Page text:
The National Physician’s Alliance recently held a National Grand Rounds at the University of Connecticut School of Medicine. The presentation, “Understanding Emerging Trends in Industry-Academic Relationships” was given by Eric G. Campbell, PhD, Associate Professor of Medicine at Harvard Medical School and Director of Research at the Mongan Institute for Health Policy.

Dr. Campbell’s presentation is an excellent overview of academic-industry relationships and how they can affect patient care, medical education, and the process and outcomes of biomedical research. He also addresses the role of organizational culture in promoting patient safety in in-patient care.

And, not only is Dr. Campbell a respected sociologist and researcher with more than 50 peer-reviewed publications in journals including the New England Journal of Medicine and the Journal of the American Medical Association, but his presentation style is wonderfully accessible and engaging.

Dr. Campbell starts his presentation by saying his goal in life is to provide people who make decisions about health care with data that can inform the decisions they make. He says he has a “‘crazy belief’ that organizational decisions and laws and policies should be based on research rather than anecdote and allegation, or beliefs about things that ultimately turn out to be completely untrue.” It’s hard to argue with that.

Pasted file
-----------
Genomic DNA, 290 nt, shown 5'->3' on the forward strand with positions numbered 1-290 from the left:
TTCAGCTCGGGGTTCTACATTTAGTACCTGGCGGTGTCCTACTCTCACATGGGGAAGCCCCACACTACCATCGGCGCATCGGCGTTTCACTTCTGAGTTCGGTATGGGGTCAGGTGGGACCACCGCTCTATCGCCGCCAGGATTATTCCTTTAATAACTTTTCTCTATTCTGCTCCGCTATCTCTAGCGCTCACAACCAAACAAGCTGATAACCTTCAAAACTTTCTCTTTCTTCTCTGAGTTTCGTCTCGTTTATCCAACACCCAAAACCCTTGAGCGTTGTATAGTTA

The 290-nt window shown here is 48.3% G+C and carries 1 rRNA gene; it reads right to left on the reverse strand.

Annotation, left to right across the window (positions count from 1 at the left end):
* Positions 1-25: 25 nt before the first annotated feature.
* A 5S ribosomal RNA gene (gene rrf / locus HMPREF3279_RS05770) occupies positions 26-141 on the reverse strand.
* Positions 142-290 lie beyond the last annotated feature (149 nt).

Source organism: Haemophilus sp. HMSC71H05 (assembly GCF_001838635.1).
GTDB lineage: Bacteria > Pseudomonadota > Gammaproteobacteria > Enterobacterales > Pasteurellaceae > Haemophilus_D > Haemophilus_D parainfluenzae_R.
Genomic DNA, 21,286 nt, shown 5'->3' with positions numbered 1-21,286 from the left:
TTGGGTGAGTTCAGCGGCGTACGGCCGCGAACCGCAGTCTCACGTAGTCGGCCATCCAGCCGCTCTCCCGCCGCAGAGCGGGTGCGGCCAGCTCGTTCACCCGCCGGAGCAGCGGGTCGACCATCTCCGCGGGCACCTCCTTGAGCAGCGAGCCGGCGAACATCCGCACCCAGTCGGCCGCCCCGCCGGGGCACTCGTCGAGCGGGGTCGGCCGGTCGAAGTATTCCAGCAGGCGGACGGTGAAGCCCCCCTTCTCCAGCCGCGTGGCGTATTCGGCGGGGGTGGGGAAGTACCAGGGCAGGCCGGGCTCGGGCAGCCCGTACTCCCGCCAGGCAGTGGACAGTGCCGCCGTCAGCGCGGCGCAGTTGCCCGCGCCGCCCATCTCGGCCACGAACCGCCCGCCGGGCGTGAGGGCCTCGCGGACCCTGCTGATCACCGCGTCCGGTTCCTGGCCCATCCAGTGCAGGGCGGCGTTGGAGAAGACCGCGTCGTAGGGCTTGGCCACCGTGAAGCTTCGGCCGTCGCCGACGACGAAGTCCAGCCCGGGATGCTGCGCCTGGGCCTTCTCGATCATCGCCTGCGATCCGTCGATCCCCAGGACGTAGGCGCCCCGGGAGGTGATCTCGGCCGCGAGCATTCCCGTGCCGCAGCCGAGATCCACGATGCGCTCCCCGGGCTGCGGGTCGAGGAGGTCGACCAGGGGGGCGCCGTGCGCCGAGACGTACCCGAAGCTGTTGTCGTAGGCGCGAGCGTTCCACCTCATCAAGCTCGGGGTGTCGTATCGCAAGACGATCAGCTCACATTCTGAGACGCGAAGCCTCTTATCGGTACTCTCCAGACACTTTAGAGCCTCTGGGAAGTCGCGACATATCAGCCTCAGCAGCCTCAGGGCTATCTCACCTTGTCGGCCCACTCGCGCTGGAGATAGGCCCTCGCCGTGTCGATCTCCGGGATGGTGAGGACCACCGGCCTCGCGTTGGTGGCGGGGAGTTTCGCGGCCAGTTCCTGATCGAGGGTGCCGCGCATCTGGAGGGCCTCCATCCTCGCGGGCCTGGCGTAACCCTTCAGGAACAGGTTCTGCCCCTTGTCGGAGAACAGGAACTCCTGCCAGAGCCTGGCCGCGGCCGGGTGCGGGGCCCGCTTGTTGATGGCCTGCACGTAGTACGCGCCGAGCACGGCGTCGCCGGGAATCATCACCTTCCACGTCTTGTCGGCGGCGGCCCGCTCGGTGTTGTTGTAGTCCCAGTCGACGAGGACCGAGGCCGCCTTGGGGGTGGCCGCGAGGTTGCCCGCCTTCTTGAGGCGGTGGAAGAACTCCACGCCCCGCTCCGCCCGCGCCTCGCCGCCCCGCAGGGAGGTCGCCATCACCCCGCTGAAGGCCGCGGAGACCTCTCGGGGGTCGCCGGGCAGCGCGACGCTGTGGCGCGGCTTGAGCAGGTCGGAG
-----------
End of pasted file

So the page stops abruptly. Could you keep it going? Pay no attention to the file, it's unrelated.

The presentation is certainly worthwhile for anyone in senior policymaking capacities, but also highly recommended for all doctors, nurses, residents and medical students who are interested in understanding what is going on in their work and educational environment.

Dr. Campbell describes what got him interested in studying academic-industry relationships—he was working on his PhD and his advisor recommended he look for somebody behaving in a way that he didn’t understand. For Dr. Campbell, who was teaching anatomy in the medical school at the time, there was free food available in conference rooms around the hospital, available to anyone wearing scrubs. He didn’t understand this behavior: Why was all that free food being made available?

What follows is a terrific analysis of the benefits and risks of academic-industry relationships. Dr. Campbell covers marketing relationships, research relationships, samples, and more. After discussing the risks and benefits, he also goes through a series of myth-busters that clarify his points and further summarize the evidence.

We invite you to view and share the webcast of his presentation, and let us know what you think!

–Anna Dunbar-Hester, Policy Analyst

The National Grand Rounds series by the National Physician’s Alliance, as well as Community Catalyst’s role in the Partnership to Advance Conflict-Free Medical Education, is made possible by a grant from the state Attorney General Consumer and Prescriber Education Grant Program which is funded by the multi-state settlement of consumer fraud claims regarding the marketing of the prescription drug Neurontin.